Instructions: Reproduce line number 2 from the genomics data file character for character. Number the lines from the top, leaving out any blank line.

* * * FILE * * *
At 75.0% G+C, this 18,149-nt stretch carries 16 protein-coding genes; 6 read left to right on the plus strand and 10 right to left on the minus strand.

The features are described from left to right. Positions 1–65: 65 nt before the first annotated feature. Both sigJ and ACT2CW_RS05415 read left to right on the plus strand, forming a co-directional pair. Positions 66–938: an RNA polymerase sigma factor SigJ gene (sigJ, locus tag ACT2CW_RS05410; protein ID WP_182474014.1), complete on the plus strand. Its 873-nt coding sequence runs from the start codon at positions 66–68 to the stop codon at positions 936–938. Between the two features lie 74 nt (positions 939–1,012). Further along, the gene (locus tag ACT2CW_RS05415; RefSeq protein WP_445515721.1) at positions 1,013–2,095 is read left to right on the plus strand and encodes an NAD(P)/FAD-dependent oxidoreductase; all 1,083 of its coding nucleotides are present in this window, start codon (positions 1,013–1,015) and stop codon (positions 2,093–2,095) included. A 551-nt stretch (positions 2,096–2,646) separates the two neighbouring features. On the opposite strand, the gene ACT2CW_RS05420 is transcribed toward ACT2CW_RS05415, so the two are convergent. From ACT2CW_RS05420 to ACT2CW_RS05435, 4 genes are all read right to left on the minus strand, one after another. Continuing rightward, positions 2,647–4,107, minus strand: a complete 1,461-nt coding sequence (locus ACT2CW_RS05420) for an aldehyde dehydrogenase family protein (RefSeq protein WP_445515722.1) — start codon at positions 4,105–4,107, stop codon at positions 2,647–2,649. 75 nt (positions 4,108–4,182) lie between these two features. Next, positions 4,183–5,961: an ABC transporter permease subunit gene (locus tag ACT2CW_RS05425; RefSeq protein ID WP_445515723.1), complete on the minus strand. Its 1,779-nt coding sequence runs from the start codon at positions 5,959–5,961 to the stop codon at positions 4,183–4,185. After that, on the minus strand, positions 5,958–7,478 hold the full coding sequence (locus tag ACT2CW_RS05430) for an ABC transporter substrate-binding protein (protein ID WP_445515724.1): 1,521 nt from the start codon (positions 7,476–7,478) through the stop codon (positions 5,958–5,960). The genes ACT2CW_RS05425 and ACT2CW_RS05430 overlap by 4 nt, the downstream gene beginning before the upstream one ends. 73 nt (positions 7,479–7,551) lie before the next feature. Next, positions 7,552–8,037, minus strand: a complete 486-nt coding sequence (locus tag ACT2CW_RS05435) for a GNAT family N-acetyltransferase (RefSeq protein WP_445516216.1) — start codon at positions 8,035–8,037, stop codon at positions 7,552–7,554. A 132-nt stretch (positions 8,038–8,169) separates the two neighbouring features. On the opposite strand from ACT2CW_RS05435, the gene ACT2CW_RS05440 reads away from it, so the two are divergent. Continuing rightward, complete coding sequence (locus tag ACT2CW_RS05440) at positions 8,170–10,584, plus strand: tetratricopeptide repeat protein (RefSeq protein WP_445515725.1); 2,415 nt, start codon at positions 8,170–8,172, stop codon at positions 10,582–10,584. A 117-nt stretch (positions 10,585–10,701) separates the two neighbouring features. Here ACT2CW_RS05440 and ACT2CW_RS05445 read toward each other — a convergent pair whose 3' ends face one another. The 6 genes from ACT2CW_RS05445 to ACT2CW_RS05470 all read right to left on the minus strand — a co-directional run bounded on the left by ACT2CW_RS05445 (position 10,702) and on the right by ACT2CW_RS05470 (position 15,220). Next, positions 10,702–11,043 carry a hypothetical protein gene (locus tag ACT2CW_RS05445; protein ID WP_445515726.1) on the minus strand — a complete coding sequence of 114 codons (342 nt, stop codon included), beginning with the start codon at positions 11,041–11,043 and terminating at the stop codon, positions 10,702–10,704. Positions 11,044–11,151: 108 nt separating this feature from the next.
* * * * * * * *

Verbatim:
The features are described from left to right. Positions 1–65: 65 nt before the first annotated feature. Both sigJ and ACT2CW_RS05415 read left to right on the plus strand, forming a co-directional pair. Positions 66–938: an RNA polymerase sigma factor SigJ gene (sigJ, locus tag ACT2CW_RS05410; protein ID WP_182474014.1), complete on the plus strand. Its 873-nt coding sequence runs from the start codon at positions 66–68 to the stop codon at positions 936–938. Between the two features lie 74 nt (positions 939–1,012). Further along, the gene (locus tag ACT2CW_RS05415; RefSeq protein WP_445515721.1) at positions 1,013–2,095 is read left to right on the plus strand and encodes an NAD(P)/FAD-dependent oxidoreductase; all 1,083 of its coding nucleotides are present in this window, start codon (positions 1,013–1,015) and stop codon (positions 2,093–2,095) included. A 551-nt stretch (positions 2,096–2,646) separates the two neighbouring features. On the opposite strand, the gene ACT2CW_RS05420 is transcribed toward ACT2CW_RS05415, so the two are convergent. From ACT2CW_RS05420 to ACT2CW_RS05435, 4 genes are all read right to left on the minus strand, one after another. Continuing rightward, positions 2,647–4,107, minus strand: a complete 1,461-nt coding sequence (locus ACT2CW_RS05420) for an aldehyde dehydrogenase family protein (RefSeq protein WP_445515722.1) — start codon at positions 4,105–4,107, stop codon at positions 2,647–2,649. 75 nt (positions 4,108–4,182) lie between these two features. Next, positions 4,183–5,961: an ABC transporter permease subunit gene (locus tag ACT2CW_RS05425; RefSeq protein ID WP_445515723.1), complete on the minus strand. Its 1,779-nt coding sequence runs from the start codon at positions 5,959–5,961 to the stop codon at positions 4,183–4,185. After that, on the minus strand, positions 5,958–7,478 hold the full coding sequence (locus tag ACT2CW_RS05430) for an ABC transporter substrate-binding protein (protein ID WP_445515724.1): 1,521 nt from the start codon (positions 7,476–7,478) through the stop codon (positions 5,958–5,960). The genes ACT2CW_RS05425 and ACT2CW_RS05430 overlap by 4 nt, the downstream gene beginning before the upstream one ends. 73 nt (positions 7,479–7,551) lie before the next feature. Next, positions 7,552–8,037, minus strand: a complete 486-nt coding sequence (locus tag ACT2CW_RS05435) for a GNAT family N-acetyltransferase (RefSeq protein WP_445516216.1) — start codon at positions 8,035–8,037, stop codon at positions 7,552–7,554. A 132-nt stretch (positions 8,038–8,169) separates the two neighbouring features. On the opposite strand from ACT2CW_RS05435, the gene ACT2CW_RS05440 reads away from it, so the two are divergent. Continuing rightward, complete coding sequence (locus tag ACT2CW_RS05440) at positions 8,170–10,584, plus strand: tetratricopeptide repeat protein (RefSeq protein WP_445515725.1); 2,415 nt, start codon at positions 8,170–8,172, stop codon at positions 10,582–10,584. A 117-nt stretch (positions 10,585–10,701) separates the two neighbouring features. Here ACT2CW_RS05440 and ACT2CW_RS05445 read toward each other — a convergent pair whose 3' ends face one another. The 6 genes from ACT2CW_RS05445 to ACT2CW_RS05470 all read right to left on the minus strand — a co-directional run bounded on the left by ACT2CW_RS05445 (position 10,702) and on the right by ACT2CW_RS05470 (position 15,220). Next, positions 10,702–11,043 carry a hypothetical protein gene (locus tag ACT2CW_RS05445; protein ID WP_445515726.1) on the minus strand — a complete coding sequence of 114 codons (342 nt, stop codon included), beginning with the start codon at positions 11,041–11,043 and terminating at the stop codon, positions 10,702–10,704. Positions 11,044–11,151: 108 nt separating this feature from the next.